"...stories birling through my mind..."
A literary journey
Nostalgic Irish prose
Irish culture & folklore
Ulster-Scots short stories
"...stories birling through my mind..."
A few weeks ago, I embarked an eight-week course in the Irish language and I can now say: “Tá athas orm.”
Happiness is on me.
I've always been captivated by languages. At the age of four, I heard the resonant words, “L’Irlande, douze points, “La Royaume Uni, nul point,” and I was intrigued. Decoding the Eurovision Song contest scoring system soon became an annual quest.
Two years later, listening to a pretty German lady singing ‘Ein bisschen Frieden’ (A little peace) marked the turning point in my linguistic aspirations. “I cannae get over it! Thon’s a quare an good song,” said my daddy, who only spoke English. I guess everyone in Northern Ireland wanted ein bisschen Frieden in April 1982.
I became a dedicated language enthusiast, reading and translating the foreign words on the Vosene bottle in the bath and giving ‘Frère Jacques’ slightly more ding ding dong than my contemporaries. By the time I was 16, I came to understand that languages were my ticket out of Northern Ireland, its trouble and its rain: Ein bisschen Wärme, das wünsch ich mir.
The dalliance with German ended after GCSE, but French was a life-long love affair that would ultimately lead to the fictional French exchange in my first published novel, Snugville Street.
The EU was said to be the key that would open doors for all of us working class children in Larne in the 1980s and 1990s, and it was true: languages and an EU passport allowed me to compete for jobs that were inaccessible to my parent's generation.
The patron saint of Irish festival dancing
If Mr O’Rafferty and the Misses Mulholland shaped the dancing style of most of the dancers of the festival tradition in Larne, Ballyclare, Belfast, Bangor and Portadown, then Miss Agnes McConnell of Harryville is the patron saint of Irish dancing in Ballymena and north Antrim.
Miss Agnes McConnell, later Mrs Close, was born in 1901 at 1 Railway Street, Ballymena. It is not clear who taught Agnes McConnell to dance in the Irish style promoted by the Gaelic League, but it is likely that she learned from another family member. Agnes would have been accustomed to the style particular to her area before conforming to the Munster style at the festivals after 1928: much of the adjudicator commentary of the early festivals centred around the taming of arms and Scottish influences among the Larne and Ballymena dancers.
Ballymena was certainly a hub of traditional dancing in Agnes’ formative years: the Protestant Hall in the 1910s and 1920s regularly accommodated Irish night festivities. When Madame McConnell, a Ballymena singer from a separate McConnell line, invited Miss Louise Agnese from Cork to the Protestant Hall in 1911 for an evening of theatrical and musical entertainment that included Irish jigs and reels, hundreds of people had to be turned away. Likewise, local teachers, the Misses Millar, who taught Madame McConnell’s children, included Irish jigs and reels in their fancy dance displays.
Miss Agnes McConnell ran what the family called the “original and only dancing club in Ulster” in Railway Street from at least the late 1920s, if not earlier. Most of the McConnell siblings were involved in dancing, including Sam, who was born in 1911; Fred, who was born in 1915 and Pearl who was born in 1920.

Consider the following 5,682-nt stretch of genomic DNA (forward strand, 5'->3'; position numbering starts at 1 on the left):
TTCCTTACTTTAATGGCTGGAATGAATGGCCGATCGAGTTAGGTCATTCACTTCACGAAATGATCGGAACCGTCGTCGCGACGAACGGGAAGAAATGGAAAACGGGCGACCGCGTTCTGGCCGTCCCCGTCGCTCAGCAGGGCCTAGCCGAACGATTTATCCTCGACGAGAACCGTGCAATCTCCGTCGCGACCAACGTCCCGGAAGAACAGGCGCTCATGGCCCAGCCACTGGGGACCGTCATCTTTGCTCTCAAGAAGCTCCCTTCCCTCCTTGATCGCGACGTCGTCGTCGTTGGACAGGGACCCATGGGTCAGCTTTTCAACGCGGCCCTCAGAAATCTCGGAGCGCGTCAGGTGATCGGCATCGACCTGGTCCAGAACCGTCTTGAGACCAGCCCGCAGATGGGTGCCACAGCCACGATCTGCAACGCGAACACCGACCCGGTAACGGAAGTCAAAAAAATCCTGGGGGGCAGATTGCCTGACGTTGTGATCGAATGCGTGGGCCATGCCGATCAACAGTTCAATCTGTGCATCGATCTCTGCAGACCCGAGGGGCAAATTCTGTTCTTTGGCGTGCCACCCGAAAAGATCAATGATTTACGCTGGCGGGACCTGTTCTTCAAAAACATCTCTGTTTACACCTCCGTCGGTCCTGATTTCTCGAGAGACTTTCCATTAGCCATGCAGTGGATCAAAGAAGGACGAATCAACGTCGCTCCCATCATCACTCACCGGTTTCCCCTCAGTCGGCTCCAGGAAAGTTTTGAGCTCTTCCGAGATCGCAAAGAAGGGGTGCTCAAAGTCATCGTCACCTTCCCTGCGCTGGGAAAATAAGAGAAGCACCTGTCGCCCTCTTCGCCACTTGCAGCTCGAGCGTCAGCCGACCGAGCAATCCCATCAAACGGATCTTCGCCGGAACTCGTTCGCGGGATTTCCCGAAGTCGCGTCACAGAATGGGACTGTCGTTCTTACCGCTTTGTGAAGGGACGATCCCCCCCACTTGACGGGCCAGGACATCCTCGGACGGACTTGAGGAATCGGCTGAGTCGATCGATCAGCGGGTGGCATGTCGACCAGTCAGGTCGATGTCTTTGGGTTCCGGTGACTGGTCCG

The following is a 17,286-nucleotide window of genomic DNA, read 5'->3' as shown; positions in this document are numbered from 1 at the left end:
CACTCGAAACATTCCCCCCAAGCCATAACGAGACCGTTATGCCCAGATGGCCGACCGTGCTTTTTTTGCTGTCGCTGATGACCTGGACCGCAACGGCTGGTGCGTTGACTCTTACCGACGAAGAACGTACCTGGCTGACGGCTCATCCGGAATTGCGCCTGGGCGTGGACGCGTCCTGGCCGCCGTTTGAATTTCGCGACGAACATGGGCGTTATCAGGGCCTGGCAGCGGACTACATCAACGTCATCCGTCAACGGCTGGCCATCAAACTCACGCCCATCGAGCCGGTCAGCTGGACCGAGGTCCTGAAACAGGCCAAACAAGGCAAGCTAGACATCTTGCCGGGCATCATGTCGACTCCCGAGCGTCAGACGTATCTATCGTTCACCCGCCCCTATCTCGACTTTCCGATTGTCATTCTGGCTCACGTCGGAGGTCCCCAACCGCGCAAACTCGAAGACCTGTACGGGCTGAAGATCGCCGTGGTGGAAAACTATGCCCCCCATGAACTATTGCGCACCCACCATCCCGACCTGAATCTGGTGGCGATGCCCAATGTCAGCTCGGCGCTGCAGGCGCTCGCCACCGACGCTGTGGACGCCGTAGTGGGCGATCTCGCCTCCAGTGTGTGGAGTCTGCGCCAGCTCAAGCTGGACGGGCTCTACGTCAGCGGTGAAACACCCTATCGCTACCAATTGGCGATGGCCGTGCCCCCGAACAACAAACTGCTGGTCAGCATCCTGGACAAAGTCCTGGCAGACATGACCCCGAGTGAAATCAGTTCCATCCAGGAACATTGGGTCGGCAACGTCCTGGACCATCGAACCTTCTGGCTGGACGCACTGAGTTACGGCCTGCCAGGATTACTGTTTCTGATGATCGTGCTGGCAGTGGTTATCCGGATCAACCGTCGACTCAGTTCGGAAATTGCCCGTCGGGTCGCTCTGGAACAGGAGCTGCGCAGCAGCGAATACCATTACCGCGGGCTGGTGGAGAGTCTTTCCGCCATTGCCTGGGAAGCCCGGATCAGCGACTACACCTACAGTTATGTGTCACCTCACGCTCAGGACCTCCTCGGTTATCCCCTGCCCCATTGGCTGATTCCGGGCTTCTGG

The children grew up in Harryville, a working class area of town that provided manpower for the local linen mill. Most of Miss Agnes McConnell’s aunts and uncles worked at the mill: her mother, Margaret was a spinner and her father, David, a fitter.
Ballymena is a town of mixed religion, but the McConnell family, who belonged to the Church of Ireland, would not have been part of the Gaelic League’s new dawn of saffron and green. Those Protestants involved in the Gaelic League revival of the early 1900s tended to be from middle class or aristocratic stock. Harryville was a unionist, working class and Protestant heartland where the voices were ‘broad Scotch’ and a Twelfth of July arch was decked out in in red, white and blue.
That the family took in a young neighbour, Nan, a future champion dancer, from a struggling family, is symbolic not only of the good nature of the family, but of the tough circumstances in which the people of the area lived.
The McConnells appear at the 1929 Ballymena festival as ‘The Shamrock team,’ featuring Miss Pearl McConnell, younger sister of Agnes. Their performance was noted by adjudicator, Mr Denis Cuffe, as the finest he’d seen in a life-time. In subsequent years, the McConnell dancers were entered into competitions under the name of ‘Miss McConnell’s school.’
Miss Sally McCarley, who later taught her cousin, Mrs Sadie Bell (née Kernohan) to dance, was instructed by Miss Agnes McConnell in the early 1930s. Although Sadie went on
82 Waterloo Road
The Teacher Voice
The Last Day of Summer Scheme
Uniquely Girls' Brigade
The Children of Latharna
The Band Stick
The Bully up the Brae
A dander around Larne
God Created Butlins
History & folklore
The Protestant in Irish Fiction.
The Protestant in Irish fiction - the novels.
Ulster-Scots in Irish Fiction
The reality of being an author.
Learning the Irish Language.
John Hewitt Summer School